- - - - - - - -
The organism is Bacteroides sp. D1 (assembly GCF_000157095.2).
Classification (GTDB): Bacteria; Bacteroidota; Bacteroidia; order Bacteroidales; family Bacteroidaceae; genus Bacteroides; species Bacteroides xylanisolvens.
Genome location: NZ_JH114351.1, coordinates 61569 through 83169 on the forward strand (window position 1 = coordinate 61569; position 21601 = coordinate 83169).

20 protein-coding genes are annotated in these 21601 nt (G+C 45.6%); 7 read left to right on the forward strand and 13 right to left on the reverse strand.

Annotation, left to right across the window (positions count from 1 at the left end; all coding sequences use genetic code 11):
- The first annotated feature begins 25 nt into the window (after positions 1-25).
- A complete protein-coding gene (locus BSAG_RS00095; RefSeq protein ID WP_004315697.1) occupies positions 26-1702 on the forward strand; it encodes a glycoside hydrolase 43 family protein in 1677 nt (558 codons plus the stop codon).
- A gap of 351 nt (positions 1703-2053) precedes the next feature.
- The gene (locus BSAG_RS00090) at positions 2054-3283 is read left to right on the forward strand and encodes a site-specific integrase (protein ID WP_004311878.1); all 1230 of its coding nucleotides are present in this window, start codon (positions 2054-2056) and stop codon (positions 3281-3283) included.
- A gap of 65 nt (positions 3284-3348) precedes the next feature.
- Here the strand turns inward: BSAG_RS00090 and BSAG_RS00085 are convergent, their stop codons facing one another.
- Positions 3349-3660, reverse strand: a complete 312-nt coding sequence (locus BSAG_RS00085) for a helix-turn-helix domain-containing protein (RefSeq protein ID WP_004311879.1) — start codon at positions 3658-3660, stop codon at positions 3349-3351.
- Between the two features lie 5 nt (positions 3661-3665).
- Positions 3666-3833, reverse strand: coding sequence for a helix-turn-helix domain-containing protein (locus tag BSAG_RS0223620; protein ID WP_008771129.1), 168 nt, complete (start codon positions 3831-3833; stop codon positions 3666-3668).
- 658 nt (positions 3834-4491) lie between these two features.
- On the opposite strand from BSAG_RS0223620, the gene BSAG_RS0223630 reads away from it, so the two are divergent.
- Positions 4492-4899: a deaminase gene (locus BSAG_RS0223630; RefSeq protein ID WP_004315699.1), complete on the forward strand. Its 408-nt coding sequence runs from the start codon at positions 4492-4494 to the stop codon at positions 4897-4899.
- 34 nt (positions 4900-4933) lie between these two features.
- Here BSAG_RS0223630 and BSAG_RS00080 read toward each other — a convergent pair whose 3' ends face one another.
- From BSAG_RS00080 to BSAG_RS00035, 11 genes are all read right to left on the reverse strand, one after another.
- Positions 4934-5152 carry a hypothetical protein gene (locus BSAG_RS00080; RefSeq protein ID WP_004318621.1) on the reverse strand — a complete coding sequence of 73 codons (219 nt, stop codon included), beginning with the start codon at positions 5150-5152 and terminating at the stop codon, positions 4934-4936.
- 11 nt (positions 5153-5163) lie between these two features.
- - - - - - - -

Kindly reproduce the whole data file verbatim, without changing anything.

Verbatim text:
The organism is Bacteroides sp. D1 (assembly GCF_000157095.2).
Classification (GTDB): Bacteria; Bacteroidota; Bacteroidia; order Bacteroidales; family Bacteroidaceae; genus Bacteroides; species Bacteroides xylanisolvens.
Genome location: NZ_JH114351.1, coordinates 61569 through 83169 on the forward strand (window position 1 = coordinate 61569; position 21601 = coordinate 83169).

20 protein-coding genes are annotated in these 21601 nt (G+C 45.6%); 7 read left to right on the forward strand and 13 right to left on the reverse strand.

Annotation, left to right across the window (positions count from 1 at the left end; all coding sequences use genetic code 11):
- The first annotated feature begins 25 nt into the window (after positions 1-25).
- A complete protein-coding gene (locus BSAG_RS00095; RefSeq protein ID WP_004315697.1) occupies positions 26-1702 on the forward strand; it encodes a glycoside hydrolase 43 family protein in 1677 nt (558 codons plus the stop codon).
- A gap of 351 nt (positions 1703-2053) precedes the next feature.
- The gene (locus BSAG_RS00090) at positions 2054-3283 is read left to right on the forward strand and encodes a site-specific integrase (protein ID WP_004311878.1); all 1230 of its coding nucleotides are present in this window, start codon (positions 2054-2056) and stop codon (positions 3281-3283) included.
- A gap of 65 nt (positions 3284-3348) precedes the next feature.
- Here the strand turns inward: BSAG_RS00090 and BSAG_RS00085 are convergent, their stop codons facing one another.
- Positions 3349-3660, reverse strand: a complete 312-nt coding sequence (locus BSAG_RS00085) for a helix-turn-helix domain-containing protein (RefSeq protein ID WP_004311879.1) — start codon at positions 3658-3660, stop codon at positions 3349-3351.
- Between the two features lie 5 nt (positions 3661-3665).
- Positions 3666-3833, reverse strand: coding sequence for a helix-turn-helix domain-containing protein (locus tag BSAG_RS0223620; protein ID WP_008771129.1), 168 nt, complete (start codon positions 3831-3833; stop codon positions 3666-3668).
- 658 nt (positions 3834-4491) lie between these two features.
- On the opposite strand from BSAG_RS0223620, the gene BSAG_RS0223630 reads away from it, so the two are divergent.
- Positions 4492-4899: a deaminase gene (locus BSAG_RS0223630; RefSeq protein ID WP_004315699.1), complete on the forward strand. Its 408-nt coding sequence runs from the start codon at positions 4492-4494 to the stop codon at positions 4897-4899.
- 34 nt (positions 4900-4933) lie between these two features.
- Here BSAG_RS0223630 and BSAG_RS00080 read toward each other — a convergent pair whose 3' ends face one another.
- From BSAG_RS00080 to BSAG_RS00035, 11 genes are all read right to left on the reverse strand, one after another.
- Positions 4934-5152 carry a hypothetical protein gene (locus BSAG_RS00080; RefSeq protein ID WP_004318621.1) on the reverse strand — a complete coding sequence of 73 codons (219 nt, stop codon included), beginning with the start codon at positions 5150-5152 and terminating at the stop codon, positions 4934-4936.
- 11 nt (positions 5153-5163) lie between these two features.